Evergreen species grow better from semi-ripe cuttings, taken in late June to early July. Deciduous species can be propagated from softwood cuttings taken in late spring or semi-ripe cuttings taken in late June to early July.
Pruning is rarely needed in the first two years, just remove any crossing or misplaced branches.
After that, prune at any time during the dormant season (November to March), but ideally in late February or early March when fruit buds can easily be distinguished from leaf buds. Fat buds produce flowers and fruit, while smaller, flatter buds form shoots and leaves.
A mature bush should contain about one-third old, one-third middle-aged and one-third young stems.
- Dead, diseased, dying, weak, rubbing or damaged stems, plus any that are touching the ground
- Twiggy growth at the ends of the branches that fruited last year, cutting back to a low strong, upward-facing bud or branch
- Remove up to a quarter of the oldest and thickest stems at the base of a mature plant or prune to a younger strong shoot lower down on the branch
In Scotland and colder parts of northern England, fruit growth produced in the summer may fail to ripen, with stems dying back to leave hollow wood and dead tips. In this case, cut back the affected shoots to healthy wood, 15cm (6in) from the base.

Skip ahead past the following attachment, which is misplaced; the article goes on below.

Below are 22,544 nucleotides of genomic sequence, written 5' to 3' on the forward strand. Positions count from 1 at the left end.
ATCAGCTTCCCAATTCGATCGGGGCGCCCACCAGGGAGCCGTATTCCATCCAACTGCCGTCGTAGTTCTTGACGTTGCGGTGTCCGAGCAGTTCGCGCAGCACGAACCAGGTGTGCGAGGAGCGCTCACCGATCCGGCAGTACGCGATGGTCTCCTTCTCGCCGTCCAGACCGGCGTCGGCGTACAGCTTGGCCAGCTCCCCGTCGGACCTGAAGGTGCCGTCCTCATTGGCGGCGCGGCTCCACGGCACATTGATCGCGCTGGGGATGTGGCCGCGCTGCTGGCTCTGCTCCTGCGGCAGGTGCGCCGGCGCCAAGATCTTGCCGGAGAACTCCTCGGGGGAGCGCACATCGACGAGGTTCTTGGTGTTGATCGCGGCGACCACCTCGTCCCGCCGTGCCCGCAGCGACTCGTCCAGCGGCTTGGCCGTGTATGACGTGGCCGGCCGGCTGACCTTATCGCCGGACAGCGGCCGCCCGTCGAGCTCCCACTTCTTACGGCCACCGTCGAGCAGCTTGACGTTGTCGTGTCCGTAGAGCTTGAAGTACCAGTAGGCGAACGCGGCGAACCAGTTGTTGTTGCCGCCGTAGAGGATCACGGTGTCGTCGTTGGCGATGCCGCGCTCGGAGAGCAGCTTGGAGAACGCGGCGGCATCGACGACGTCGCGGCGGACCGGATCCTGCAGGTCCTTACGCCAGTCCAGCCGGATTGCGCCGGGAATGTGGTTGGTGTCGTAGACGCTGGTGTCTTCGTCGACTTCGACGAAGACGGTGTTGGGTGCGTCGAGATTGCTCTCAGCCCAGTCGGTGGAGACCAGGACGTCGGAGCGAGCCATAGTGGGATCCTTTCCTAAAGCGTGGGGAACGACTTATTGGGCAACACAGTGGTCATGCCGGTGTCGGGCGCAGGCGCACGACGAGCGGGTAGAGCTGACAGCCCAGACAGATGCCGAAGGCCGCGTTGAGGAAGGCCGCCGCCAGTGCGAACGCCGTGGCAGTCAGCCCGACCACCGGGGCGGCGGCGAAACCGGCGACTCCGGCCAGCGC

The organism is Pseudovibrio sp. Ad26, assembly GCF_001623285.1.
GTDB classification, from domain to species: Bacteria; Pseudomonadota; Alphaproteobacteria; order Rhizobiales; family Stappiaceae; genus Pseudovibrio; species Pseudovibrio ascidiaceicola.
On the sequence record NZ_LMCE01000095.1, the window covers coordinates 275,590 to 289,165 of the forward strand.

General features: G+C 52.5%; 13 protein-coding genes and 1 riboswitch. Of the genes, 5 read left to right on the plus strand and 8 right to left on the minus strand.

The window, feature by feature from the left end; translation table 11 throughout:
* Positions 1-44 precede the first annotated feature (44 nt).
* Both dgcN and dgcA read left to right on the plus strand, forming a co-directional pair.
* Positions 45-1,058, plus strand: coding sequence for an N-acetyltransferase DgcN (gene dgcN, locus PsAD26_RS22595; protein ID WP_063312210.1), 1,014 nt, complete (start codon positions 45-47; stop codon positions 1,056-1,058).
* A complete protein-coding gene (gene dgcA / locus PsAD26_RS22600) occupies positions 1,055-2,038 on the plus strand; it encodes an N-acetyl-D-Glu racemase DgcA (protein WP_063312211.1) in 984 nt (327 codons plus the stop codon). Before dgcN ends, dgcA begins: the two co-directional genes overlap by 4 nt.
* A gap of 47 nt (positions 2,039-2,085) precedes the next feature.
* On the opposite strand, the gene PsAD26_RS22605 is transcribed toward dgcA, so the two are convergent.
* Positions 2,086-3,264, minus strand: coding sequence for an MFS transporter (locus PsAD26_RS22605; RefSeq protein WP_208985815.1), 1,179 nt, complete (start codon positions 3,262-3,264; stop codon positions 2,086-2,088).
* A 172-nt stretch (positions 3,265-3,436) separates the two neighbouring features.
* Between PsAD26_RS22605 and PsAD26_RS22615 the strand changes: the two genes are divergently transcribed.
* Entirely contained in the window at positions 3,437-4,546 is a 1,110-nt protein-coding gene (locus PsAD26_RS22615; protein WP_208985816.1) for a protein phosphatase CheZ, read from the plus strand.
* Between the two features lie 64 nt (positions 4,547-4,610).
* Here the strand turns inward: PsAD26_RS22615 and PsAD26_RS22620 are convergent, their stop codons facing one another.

The most widely grown blueberries are cultivars of northern high bush blueberries (Vaccinium corymbosum), which are branching, mainly deciduous shrubs reaching up to 1.5–1.8m (5–6ft) tall. Apart from producing fruit they are ornamental, with bell-like flowers in spring. The foliage has good autumn colour. Half-high blueberries are hybrids between V. corymbosum and low-bush V. angustifolium, making more compact plants, about 50–120cm (20in–4ft).
There are many excellent varieties to choose from – look for those with an RHS Award of Garden Merit (AGM), which shows they performed well in trials, so should grow and crop reliably. See our list of AGM fruit and veg.
Although many blueberries are partly or fully self-pollinating, it is best to grow two or preferably three different cultivars, as cross-pollinated plants tend to produce more abundant crops.
Where to plant
Blueberries need a sheltered site in sun or part shade, with well-drained but moisture-retentive, acidic soil (pH 4.5–5.5), that does not dry out in the summer or become waterlogged in the winter. If you can grow azaleas, rhododendrons and camellias in your garden, blueberries should be successful too. Test your soil pH if you are unsure – easy-to-use kits are available in most garden centre or online.
If your soil is only slightly acidic, you can try acidifying it to lower the pH to a suitable level by adding sulphur chips. But this would have to be done in advance, ideally the previous summer or autumn.
If you have heavy clay or alkaline soil, it is best to grow blueberries in large containers or raised beds filled with ericaceous soil or soil-based John Innes ericaceous compost. If you use soil-less ericaceous compost, ideally